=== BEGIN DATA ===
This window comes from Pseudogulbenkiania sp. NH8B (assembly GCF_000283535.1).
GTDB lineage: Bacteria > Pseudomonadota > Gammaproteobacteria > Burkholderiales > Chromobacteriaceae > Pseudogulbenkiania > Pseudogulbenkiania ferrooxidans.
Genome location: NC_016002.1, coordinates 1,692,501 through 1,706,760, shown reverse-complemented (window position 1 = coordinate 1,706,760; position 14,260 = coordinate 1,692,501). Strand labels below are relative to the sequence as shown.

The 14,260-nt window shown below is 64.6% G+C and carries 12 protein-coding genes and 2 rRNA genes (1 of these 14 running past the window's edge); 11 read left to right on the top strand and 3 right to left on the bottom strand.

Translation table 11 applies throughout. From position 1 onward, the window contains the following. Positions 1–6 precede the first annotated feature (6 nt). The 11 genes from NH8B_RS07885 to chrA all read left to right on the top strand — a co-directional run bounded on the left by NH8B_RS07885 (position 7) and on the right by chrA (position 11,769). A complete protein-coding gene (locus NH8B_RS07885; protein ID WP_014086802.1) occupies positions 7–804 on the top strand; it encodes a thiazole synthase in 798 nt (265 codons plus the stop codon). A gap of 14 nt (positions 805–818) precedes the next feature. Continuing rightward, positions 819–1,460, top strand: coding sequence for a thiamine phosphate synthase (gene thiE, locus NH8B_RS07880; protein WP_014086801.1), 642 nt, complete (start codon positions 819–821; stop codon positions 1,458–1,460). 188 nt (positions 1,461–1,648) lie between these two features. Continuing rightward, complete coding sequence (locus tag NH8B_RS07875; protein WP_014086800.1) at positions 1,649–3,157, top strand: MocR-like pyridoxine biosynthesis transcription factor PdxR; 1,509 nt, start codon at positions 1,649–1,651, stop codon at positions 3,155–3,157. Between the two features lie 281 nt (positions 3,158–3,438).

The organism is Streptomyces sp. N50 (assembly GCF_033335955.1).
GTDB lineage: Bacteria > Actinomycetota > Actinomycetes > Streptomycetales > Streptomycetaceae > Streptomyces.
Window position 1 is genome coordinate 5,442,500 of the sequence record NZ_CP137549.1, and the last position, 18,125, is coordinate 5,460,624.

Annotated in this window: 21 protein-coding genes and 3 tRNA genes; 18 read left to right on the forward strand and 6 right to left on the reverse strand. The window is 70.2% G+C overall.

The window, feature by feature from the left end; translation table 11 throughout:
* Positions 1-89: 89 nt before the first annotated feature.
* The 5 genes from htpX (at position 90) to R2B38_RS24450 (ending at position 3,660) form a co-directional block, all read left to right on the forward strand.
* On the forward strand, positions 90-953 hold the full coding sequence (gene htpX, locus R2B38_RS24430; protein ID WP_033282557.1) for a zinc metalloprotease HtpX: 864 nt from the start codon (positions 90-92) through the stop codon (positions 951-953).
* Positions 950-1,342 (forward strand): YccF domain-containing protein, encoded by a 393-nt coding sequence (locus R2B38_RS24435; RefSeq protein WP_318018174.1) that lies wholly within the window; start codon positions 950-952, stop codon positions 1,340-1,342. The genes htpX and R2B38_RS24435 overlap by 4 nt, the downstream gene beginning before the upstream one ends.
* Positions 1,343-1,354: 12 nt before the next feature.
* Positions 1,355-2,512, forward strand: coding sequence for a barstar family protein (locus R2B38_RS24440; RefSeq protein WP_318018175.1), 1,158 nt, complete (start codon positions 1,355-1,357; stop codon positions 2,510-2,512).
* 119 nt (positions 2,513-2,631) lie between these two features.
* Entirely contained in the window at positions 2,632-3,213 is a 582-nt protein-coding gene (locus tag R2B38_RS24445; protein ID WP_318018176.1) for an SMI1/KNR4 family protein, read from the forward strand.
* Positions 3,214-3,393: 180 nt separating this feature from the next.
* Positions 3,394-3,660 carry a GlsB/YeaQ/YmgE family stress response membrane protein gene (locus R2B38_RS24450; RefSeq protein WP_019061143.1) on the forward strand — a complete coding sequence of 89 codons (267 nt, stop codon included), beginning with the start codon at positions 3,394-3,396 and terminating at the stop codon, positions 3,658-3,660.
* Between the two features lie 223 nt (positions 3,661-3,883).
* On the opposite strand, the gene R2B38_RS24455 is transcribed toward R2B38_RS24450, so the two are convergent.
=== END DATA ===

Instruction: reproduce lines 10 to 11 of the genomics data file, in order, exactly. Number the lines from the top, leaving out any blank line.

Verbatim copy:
The window, feature by feature from the left end; translation table 11 throughout:
* Positions 1-89: 89 nt before the first annotated feature.